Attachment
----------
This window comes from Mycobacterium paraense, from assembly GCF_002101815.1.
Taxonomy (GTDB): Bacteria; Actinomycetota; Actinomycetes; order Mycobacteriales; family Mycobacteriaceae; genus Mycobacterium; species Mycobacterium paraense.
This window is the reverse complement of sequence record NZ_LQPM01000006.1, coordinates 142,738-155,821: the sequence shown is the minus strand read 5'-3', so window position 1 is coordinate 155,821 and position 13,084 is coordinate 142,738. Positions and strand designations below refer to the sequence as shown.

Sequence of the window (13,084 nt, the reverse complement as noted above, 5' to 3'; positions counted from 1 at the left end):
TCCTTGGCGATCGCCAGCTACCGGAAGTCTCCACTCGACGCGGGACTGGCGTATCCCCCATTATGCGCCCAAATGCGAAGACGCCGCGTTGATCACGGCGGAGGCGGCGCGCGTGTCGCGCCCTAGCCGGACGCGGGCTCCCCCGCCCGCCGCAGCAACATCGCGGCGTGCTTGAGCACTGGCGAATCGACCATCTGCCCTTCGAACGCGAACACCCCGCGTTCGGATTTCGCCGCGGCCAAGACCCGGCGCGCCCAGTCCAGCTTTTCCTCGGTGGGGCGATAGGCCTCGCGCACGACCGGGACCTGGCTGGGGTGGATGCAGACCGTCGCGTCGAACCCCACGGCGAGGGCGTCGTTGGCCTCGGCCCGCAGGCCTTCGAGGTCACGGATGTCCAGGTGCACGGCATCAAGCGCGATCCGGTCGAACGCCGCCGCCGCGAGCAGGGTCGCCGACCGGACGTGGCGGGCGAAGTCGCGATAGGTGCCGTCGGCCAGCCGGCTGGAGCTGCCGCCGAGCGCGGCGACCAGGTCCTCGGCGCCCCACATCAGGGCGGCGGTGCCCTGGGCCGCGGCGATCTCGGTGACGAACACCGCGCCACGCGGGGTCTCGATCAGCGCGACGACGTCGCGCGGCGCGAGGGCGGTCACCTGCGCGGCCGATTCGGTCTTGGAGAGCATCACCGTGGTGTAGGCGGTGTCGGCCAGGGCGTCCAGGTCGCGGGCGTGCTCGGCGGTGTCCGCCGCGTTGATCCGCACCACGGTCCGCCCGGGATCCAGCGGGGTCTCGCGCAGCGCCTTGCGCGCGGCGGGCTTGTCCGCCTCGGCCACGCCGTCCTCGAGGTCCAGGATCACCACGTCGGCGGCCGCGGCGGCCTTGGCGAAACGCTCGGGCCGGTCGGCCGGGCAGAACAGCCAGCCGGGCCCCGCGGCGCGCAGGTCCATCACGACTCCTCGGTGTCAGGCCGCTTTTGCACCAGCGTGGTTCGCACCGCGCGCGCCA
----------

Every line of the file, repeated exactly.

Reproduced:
This window comes from Mycobacterium paraense, from assembly GCF_002101815.1.
Taxonomy (GTDB): Bacteria; Actinomycetota; Actinomycetes; order Mycobacteriales; family Mycobacteriaceae; genus Mycobacterium; species Mycobacterium paraense.
This window is the reverse complement of sequence record NZ_LQPM01000006.1, coordinates 142,738-155,821: the sequence shown is the minus strand read 5'-3', so window position 1 is coordinate 155,821 and position 13,084 is coordinate 142,738. Positions and strand designations below refer to the sequence as shown.

Sequence of the window (13,084 nt, the reverse complement as noted above, 5' to 3'; positions counted from 1 at the left end):
TCCTTGGCGATCGCCAGCTACCGGAAGTCTCCACTCGACGCGGGACTGGCGTATCCCCCATTATGCGCCCAAATGCGAAGACGCCGCGTTGATCACGGCGGAGGCGGCGCGCGTGTCGCGCCCTAGCCGGACGCGGGCTCCCCCGCCCGCCGCAGCAACATCGCGGCGTGCTTGAGCACTGGCGAATCGACCATCTGCCCTTCGAACGCGAACACCCCGCGTTCGGATTTCGCCGCGGCCAAGACCCGGCGCGCCCAGTCCAGCTTTTCCTCGGTGGGGCGATAGGCCTCGCGCACGACCGGGACCTGGCTGGGGTGGATGCAGACCGTCGCGTCGAACCCCACGGCGAGGGCGTCGTTGGCCTCGGCCCGCAGGCCTTCGAGGTCACGGATGTCCAGGTGCACGGCATCAAGCGCGATCCGGTCGAACGCCGCCGCCGCGAGCAGGGTCGCCGACCGGACGTGGCGGGCGAAGTCGCGATAGGTGCCGTCGGCCAGCCGGCTGGAGCTGCCGCCGAGCGCGGCGACCAGGTCCTCGGCGCCCCACATCAGGGCGGCGGTGCCCTGGGCCGCGGCGATCTCGGTGACGAACACCGCGCCACGCGGGGTCTCGATCAGCGCGACGACGTCGCGCGGCGCGAGGGCGGTCACCTGCGCGGCCGATTCGGTCTTGGAGAGCATCACCGTGGTGTAGGCGGTGTCGGCCAGGGCGTCCAGGTCGCGGGCGTGCTCGGCGGTGTCCGCCGCGTTGATCCGCACCACGGTCCGCCCGGGATCCAGCGGGGTCTCGCGCAGCGCCTTGCGCGCGGCGGGCTTGTCCGCCTCGGCCACGCCGTCCTCGAGGTCCAGGATCACCACGTCGGCGGCCGCGGCGGCCTTGGCGAAACGCTCGGGCCGGTCGGCCGGGCAGAACAGCCAGCCGGGCCCCGCGGCGCGCAGGTCCATCACGACTCCTCGGTGTCAGGCCGCTTTTGCACCAGCGTGGTTCGCACCGCGCGCGCCA